A couple of MrShutterbug Wildlide Photography fans have asked about Zoo photography as it is the only opportunity they get to get up close and personal with so many exotic animals.So here it is MrShutterbugs Mini Zoo Photography Guide. Lincoln Park Zoo in Chicago is where i first got the experience of photographing larger animals and is always somewhere i make the time to visit when in Chicago.
Zoos are one of the best places to photograph wildlife. They have the largest concentration of wildlife per acre anywhere. The animals are not spooked by humans; they have limited range and usually are set in scenic surroundings. On the downside there are a lot of humans present and the range of shots is limited, and it is often very hard to get the wild effect.
Things you should check prior to visiting the zoo are the zoo’s feeding schedules, shows and keeper interactions, these often offer great times to photograph the animals in action instead of in a stationary position.
• Time of day. Early mornings and late afternoons are always best. Mid-day shots tend to be harsh and wash out the colors. Depending on the exact direction of the sun, it can shadow portions of the face, especially the eyes on many species. Early mornings and late afternoons are also the times of day when wildlife is most active resulting in opportunities to film the species in active modes.
• Foggy and rainy days. When the sky is clouded and moisture is in the air, many times shadows are eliminated. It also diffuses light, making for some special and unique photos.
• The animal. With wildlife photography, when capturing images of single animals the face is the focal point. On the face, the eyes become the most important feature. They capture the expression of each individual. Make sure they are not shadowed.
• The context. What do you want to shoot and how will it be framed. Do you want a shot of the face, the whole body, or the exhibit itself? Whatever you are photographing should represent at least 80% of the picture. If you are attempting to do a head or face shot, zoom in until it fills most of the viewfinder. If you are doing a whole body shot, make sure the feet or tail is not cut off.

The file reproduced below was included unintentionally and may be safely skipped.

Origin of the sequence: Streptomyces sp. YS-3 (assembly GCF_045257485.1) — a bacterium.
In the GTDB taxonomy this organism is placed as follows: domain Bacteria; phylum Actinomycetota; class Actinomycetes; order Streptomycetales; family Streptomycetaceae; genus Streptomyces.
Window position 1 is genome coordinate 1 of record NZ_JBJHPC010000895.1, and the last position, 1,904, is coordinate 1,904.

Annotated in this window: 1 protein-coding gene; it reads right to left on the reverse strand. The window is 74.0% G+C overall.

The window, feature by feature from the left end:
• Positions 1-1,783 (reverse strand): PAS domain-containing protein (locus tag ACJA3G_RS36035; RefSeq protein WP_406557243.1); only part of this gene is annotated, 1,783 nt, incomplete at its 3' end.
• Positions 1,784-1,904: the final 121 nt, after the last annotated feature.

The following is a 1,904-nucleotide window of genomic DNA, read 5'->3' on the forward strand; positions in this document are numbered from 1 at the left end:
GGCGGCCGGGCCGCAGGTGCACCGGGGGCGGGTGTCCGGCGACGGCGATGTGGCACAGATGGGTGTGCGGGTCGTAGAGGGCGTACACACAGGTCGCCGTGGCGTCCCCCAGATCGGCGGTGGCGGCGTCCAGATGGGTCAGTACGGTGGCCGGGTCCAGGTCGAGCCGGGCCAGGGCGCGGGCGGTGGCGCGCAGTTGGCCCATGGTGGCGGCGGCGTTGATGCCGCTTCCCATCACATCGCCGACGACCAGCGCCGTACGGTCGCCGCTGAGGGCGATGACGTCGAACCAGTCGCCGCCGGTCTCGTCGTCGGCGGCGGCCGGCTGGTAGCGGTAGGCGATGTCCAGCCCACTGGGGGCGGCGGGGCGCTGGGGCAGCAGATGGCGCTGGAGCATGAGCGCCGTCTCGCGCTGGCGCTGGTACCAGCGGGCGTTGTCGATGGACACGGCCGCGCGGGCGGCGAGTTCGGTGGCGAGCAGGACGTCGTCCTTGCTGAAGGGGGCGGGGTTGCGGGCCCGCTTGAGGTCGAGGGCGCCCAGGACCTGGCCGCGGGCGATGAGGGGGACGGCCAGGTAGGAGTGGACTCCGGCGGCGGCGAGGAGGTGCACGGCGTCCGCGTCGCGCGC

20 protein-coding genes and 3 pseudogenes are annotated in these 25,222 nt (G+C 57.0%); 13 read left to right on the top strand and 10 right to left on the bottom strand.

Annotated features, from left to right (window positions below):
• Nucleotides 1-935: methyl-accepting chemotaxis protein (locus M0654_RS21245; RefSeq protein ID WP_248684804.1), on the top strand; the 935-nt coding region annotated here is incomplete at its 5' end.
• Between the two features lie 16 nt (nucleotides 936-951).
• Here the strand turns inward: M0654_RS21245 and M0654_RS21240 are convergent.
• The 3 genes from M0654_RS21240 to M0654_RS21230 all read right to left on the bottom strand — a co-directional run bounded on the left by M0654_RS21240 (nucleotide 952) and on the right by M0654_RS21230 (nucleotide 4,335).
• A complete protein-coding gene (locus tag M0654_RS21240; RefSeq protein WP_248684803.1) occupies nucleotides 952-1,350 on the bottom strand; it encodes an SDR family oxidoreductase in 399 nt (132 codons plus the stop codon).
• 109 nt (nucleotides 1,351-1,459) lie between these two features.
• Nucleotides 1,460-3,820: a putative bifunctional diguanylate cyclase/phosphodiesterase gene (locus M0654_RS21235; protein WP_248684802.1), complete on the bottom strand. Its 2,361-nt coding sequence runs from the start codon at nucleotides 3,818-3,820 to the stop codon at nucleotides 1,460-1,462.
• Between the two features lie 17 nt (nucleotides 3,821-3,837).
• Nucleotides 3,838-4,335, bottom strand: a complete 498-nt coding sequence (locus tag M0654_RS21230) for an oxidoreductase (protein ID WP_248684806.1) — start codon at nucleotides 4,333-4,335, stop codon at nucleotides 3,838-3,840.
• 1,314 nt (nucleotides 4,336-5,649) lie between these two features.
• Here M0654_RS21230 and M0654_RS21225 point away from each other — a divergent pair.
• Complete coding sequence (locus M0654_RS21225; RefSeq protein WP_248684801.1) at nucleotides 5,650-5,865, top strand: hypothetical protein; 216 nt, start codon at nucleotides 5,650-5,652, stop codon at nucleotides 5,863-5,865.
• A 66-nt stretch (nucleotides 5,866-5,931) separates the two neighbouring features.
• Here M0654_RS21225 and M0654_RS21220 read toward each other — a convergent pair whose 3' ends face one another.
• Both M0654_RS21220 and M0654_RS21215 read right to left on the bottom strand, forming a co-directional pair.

• Angles. Once you have taken the shot you want, move to the other end of the exhibit and see what can be captured in your viewfinder. If you are photographing through a glass or acrylic display, NEVER attempt to clean the display. Also, never allow any part of your camera to touch the display. Scratches are very expensive to remove.
• Camera settings. If the animal is stationary, a long exposure can be used provided you can keep the camera still. If the animal is moving, you will want to use the fastest setting possible. Before bringing a tripod or bipod, please check with the facility first. Many facilities DO NOT allow their use.
• Take the camera’s instruction book with you. Use it until you have all of the proper settings for each situation memorized.
• Patience is an essential quality with both the animals you are photographing and the other visitors who will get in your way.
• Look for flash restrictions. Some animals get spooked or agitated by camera flashes and as a result you will occasionally see “No Flash” displays.
Essential etiquette while photographing at the zoo.
• Animal photographers do not have priority or special preference over other guests. Don’t expect special treatment or become annoyed when visitors walk between you and your shot.
• Do not do things to get the animal to look directly at you. This includes yelling, throwing objects, or teasing with food.
• Respect the barriers. Do not climb any fences for a closer shot.
Back at your Home and computer
• Download and view your photos as soon as possible. This will give you the best chance to remember what the circumstances were at the time each photo was taken, helping you to improve your future photos.
• Delete at least 90% of your pictures. Honestly evaluate your photos for content, light, and overall quality.
• Take pride in your work.